[time-nuts] any experts at repairing WaveTek 288's?
didier at cox.net
Wed Apr 30 20:49:40 EDT 2008
You can buy ROEs from companies like Avago (used to be the optical division
They have relatively inexpensive models with up to 128 steps/turn. In many
cases (like my HP 3586A), more steps would be a very welcome addition. I
have obtained ROEs with 1000 steps/turn from a member on anothger list, but
I have yet to mount it (different shaft size, different mounting
Using a few gates, and if the circuit connected to the ROE lends itself to
it (fast enough), you can get 4 times the resolution from a given encoder
(essentially you get a full up or down cycle for every phase change in
output, and you get four discrete phases for every step). This requires a
small PWB or proto-board. My Kenwood transceiver uses such a scheme to
provide 1000 pulse/turn from an ROE with only 250 optical steps.
Alternately, you may be able to obtain one from another defunct instrument.
They are widely used on all sort of instrumentation made in the last 15-20
> -----Original Message-----
> From: time-nuts-bounces at febo.com
> [mailto:time-nuts-bounces at febo.com] On Behalf Of Scott Burris
> Sent: Wednesday, April 30, 2008 9:16 AM
> To: Discussion of precise time and frequency measurement
> Subject: Re: [time-nuts] any experts at repairing WaveTek 288's?
> I have done the test under power with a logic probe with no
> pulses either. Nevertheless, this looks like a mechanical
> encoder, see the attached diagram from the schematic. Only
> 3 connections, ground, and two switch outputs. The part is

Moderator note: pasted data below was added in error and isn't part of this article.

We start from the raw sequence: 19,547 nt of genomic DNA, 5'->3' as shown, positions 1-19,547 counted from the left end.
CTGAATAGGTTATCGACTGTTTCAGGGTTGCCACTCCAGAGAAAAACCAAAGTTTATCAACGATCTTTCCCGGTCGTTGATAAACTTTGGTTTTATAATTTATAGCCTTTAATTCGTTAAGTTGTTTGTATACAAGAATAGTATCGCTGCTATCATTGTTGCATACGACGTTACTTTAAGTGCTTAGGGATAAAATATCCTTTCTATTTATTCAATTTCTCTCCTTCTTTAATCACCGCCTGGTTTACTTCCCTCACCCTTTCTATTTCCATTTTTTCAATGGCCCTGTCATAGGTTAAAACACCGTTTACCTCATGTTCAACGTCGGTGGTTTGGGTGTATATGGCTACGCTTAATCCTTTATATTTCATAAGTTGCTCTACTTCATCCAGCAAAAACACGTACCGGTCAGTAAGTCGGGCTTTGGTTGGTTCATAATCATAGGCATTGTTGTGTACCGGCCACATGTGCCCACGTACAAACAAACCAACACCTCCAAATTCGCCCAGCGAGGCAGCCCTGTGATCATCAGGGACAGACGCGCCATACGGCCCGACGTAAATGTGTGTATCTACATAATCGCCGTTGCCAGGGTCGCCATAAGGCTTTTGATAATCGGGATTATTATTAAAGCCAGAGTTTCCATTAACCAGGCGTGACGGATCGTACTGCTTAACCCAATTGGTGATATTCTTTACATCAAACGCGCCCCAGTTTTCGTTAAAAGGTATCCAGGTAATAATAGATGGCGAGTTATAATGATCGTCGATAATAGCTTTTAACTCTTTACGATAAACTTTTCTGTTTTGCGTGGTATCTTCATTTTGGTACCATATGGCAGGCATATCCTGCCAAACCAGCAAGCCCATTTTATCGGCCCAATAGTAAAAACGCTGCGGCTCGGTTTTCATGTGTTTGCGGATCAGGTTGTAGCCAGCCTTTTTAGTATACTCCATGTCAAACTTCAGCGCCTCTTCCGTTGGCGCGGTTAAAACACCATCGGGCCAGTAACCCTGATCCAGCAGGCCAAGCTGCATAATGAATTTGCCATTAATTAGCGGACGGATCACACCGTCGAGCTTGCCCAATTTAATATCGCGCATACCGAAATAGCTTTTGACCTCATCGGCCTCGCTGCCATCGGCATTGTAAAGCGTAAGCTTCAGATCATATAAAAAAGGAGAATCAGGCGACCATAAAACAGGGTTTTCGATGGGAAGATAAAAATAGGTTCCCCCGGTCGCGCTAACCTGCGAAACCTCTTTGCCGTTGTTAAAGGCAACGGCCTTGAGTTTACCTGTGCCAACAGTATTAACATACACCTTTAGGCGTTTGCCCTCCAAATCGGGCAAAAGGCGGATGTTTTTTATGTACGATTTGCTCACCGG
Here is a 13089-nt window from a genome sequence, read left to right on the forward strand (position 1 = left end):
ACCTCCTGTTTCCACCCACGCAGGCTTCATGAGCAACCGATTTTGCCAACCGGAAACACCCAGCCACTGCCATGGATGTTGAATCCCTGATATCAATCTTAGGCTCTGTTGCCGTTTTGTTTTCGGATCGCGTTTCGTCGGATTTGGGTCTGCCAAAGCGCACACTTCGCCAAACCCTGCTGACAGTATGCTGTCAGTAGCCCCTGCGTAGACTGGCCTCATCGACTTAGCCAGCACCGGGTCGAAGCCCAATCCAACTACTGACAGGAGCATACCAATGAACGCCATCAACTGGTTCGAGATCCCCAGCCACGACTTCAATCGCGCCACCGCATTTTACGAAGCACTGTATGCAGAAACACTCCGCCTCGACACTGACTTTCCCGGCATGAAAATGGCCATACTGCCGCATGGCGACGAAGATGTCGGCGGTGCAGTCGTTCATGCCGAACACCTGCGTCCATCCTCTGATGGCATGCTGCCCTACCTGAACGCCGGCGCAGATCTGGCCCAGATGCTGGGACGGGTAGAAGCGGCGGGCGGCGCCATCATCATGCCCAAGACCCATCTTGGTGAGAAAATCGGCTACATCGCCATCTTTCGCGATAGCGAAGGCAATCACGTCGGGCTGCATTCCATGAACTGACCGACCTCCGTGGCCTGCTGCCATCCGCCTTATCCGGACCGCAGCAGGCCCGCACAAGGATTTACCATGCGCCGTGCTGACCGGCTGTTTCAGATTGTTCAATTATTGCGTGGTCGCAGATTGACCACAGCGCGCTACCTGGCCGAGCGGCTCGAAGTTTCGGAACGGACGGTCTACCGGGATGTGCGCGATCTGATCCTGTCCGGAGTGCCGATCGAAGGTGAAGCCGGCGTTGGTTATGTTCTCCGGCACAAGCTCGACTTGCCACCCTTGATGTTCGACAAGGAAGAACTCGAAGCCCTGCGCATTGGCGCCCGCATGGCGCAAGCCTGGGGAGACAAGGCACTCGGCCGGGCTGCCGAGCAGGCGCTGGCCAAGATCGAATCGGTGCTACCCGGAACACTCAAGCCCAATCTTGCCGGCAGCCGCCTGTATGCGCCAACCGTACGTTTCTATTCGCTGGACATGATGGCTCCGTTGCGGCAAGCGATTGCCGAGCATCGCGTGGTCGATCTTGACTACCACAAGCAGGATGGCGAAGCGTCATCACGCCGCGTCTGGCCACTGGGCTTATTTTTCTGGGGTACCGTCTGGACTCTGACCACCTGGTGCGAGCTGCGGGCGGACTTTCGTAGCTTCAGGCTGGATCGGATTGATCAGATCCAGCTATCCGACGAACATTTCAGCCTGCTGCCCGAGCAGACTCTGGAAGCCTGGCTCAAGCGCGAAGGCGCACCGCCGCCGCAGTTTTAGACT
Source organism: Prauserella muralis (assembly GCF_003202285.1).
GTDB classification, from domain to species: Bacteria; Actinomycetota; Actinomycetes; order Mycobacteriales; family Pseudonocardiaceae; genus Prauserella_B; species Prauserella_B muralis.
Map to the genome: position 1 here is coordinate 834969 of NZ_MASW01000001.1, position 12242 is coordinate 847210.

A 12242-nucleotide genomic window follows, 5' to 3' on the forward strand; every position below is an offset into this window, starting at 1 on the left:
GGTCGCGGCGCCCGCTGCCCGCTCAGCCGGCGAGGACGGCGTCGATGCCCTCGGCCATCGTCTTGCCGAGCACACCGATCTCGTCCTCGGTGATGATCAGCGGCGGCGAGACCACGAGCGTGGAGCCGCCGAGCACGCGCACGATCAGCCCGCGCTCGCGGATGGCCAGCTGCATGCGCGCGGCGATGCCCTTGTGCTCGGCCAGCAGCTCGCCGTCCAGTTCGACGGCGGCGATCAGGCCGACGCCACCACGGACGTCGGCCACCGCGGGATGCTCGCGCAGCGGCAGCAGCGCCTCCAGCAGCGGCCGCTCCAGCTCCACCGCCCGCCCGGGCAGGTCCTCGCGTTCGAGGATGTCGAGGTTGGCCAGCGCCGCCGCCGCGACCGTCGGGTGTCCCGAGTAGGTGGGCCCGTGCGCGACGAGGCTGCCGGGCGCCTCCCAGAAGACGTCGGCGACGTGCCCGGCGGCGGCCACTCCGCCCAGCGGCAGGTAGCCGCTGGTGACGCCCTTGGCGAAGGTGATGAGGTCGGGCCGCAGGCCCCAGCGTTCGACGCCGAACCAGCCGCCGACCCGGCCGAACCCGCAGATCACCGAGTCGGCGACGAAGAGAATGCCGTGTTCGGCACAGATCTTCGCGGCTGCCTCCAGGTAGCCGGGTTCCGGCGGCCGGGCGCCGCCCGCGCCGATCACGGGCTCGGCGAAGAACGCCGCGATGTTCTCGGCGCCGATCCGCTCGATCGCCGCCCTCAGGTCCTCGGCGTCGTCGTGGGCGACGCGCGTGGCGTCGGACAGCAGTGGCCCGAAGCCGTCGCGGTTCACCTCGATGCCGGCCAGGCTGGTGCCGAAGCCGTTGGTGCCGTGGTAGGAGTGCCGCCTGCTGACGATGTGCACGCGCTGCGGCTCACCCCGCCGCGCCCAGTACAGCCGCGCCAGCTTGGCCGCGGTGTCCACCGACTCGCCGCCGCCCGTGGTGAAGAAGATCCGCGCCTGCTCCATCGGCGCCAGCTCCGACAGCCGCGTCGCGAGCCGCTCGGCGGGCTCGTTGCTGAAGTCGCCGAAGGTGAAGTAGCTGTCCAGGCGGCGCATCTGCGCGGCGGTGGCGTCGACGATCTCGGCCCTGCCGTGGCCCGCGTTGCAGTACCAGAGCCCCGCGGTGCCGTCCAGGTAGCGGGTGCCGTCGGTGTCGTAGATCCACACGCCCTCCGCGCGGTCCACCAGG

> listed as manufactured by WaveTek.
> Any standardization in the encoder market, i.e. if I can find
> an encoder that fits the circuit board and the front panel
> dimensions correctly, is there a good chance I could replace
> this with an off the shelf part?
> I have to say I'm shocked to hear that optical encoders were
> made with light bulbs -- haven't LEDs been viable since at
> least the early 70's? Talk about planned obsolescence...
> RE the poor quality caps -- it looks like the electrolytics
> are all NIC or Panasonic, not a no-name cap.
> Still, I've seen my share of balky electrolytics. I was just
> hoping someone had fixed this particular problem before and
> could point to a likely component to try first.
> Didier Juges wrote:
> > It is not clear from your post if you did that test while
> under power
> > or not.
> > This is probably a Rotary Optical Encoder. It may need 5V
> to power the
> > LEDs or light bulb that activate opto-sensors, so you probably need
> > power applied and use a scope to check the outputs. Also,
> some devices
> > only generate short pulses on the outputs which will never
> show with a
> > multimeter (I have a Kenwood radio that does that), you
> would need a scope.
> > If you do not get anything, it may be that the light bulb
> inside is dead.
> > This is a common problem on HP gear of that vintage.
> > Didier KO4BB
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